EUREX is another example of a large electronic derivatives venue having an interest in retail presence, having bought the 360T treasury system with the intention of moving the entire FX structure from an OTC bilateral system into an exchange clearing structure. There are also a number of equity exchanges moving into FX, such as NASDAQ which wanted to launch NASDAQ FX but were unable to do so as they failed to understand the nuances of liquidty provision in an OTC trading environment vs the exchange traded products dynamics. In any case there is a clear movement from exchanges into the OTC world.
Chicago-based electronic derivatives market place CME Group had also recently prepared itself to buy FastMatch from its three shareholers, Credit Suisse, BNY Mellon and FXCM, for around $200 million to $250 million, which has not happened but given the current situation at FXCM, it may well be re-approached for less capital outlay.
When looking at this through a very institutional and financial technology-orientated lens such as mine, it is very easy to focus on this type of market shift alone, despite its highly sophisticated nature and the gargantuan expense of operating.
There is, however, another way. A way that has existed among exchanges since the 1970s and is effectively a traditional binary option.
Mention the words binary options today, and images of third rate brands who have become the bete noire of police forces, government officials and regulators around the world, whose roots lie in affiliate marketing and lead buying (or stealing!) rather than the genuine electronic trading industry, and whose barely literate owners would be more at home at a time share pressure sales pitch or used car lot than within the R&D departments of the institutional technology and liquidity firms that we know and respect.
With these ghastly entities soon to be banished to oblivion, and those who wish to genuinely make trades based on simple principles without having to study charts or learn how to execute in a liquid market at exactly the right time, and those who do not have the average of $3700 that represents the deposit medium for most of the world or the $6600 average deposit amount in North America, there is a genuine option which will not result in money being stolen on false pretenses by binary options fraudsters, yet will also enable the multi-product fraternity whether via a directly connected futures exchange or MetaTrader’s platform connected to OTC markets and exchanges via the same brokerage.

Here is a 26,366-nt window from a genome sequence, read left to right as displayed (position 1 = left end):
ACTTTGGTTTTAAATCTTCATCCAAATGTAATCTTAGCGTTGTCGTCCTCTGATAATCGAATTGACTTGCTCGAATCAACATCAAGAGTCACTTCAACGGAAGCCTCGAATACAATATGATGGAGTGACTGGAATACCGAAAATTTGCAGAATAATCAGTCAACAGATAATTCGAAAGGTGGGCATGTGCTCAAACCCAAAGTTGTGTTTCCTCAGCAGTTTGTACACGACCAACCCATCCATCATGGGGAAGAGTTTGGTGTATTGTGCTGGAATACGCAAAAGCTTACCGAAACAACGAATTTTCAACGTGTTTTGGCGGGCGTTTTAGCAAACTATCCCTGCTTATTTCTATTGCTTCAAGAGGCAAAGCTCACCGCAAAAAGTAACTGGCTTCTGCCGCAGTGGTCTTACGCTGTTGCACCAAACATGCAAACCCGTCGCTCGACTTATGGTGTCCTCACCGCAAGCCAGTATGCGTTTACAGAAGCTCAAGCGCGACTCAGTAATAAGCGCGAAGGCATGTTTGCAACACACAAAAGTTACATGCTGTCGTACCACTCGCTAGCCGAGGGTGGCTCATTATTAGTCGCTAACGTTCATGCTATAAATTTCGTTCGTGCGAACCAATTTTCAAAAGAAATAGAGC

In the 1970s, CME Group began offering weather futures to direct customers. This still exists today and yet is relatively uncommon and is not ever raised in any discussion about genuine, listed binary futures products on derivatives venues or in any discussion on how to attract low-deposit traders to steady and reliable products, which is a potentially large market share.
In Britain and to a global audience, futures contracts could be offered on special festivals, such as the outcome of the Cheltenham Festival, the world’s largest horse racing event.
I have attended the Cheltenham Festival several times, and it is an entire week of what can only be described as fanatics who save all year, attend Cheltenham in their thousands and literally blow hundreds of thousands of pounds placing tote bets on horses that enter the several races during the week.
I have seen with my own eyes suitcases with cash in them, overturned by intoxicated festival attendees, the contents going straight into the pocket of the tote operator, who then walks quietly away whilst pulling a hand cart.
If this was electronic, it would capture every attendee, engage them, and would also engage those who did not attend the Festival but would watch it on television and place a futures bet on a derivatives venue via their smartphone’s trading platform.
Tomorrow is the final day of this year’s Cheltenham Festival. The total amount bet amounting each year to over £150,000,000 in just one week.
This would be an enormous amount of business for firms wishing to put this onto their platforms and execute it via a futures exchange, especially bearing in mind that it would not be confined just to the festival itself. This £150,000,000 is spent by attendees only.
There would be no leverage, no counterparty risk. Simply running a book via a derivatives exchange.
Betting tips are currently the preserve of tabloid newspapers, which are being read in physical paper format less and less, and to the race week itself.
£150,000,000 in one week, with odds chosen by the house, is not to be sniffed at, and is a reliable and effective means of fending off the exchange lobbyists and corporate attempts to close down retail OTC firms, as well as spreading risk and ensuring a considerable customer segment makes for a steady base that bolsters the OTC side of a brokerage.
The regulators would also not be able to accuse anyone of horseplay, either. Yes, I know, very droll.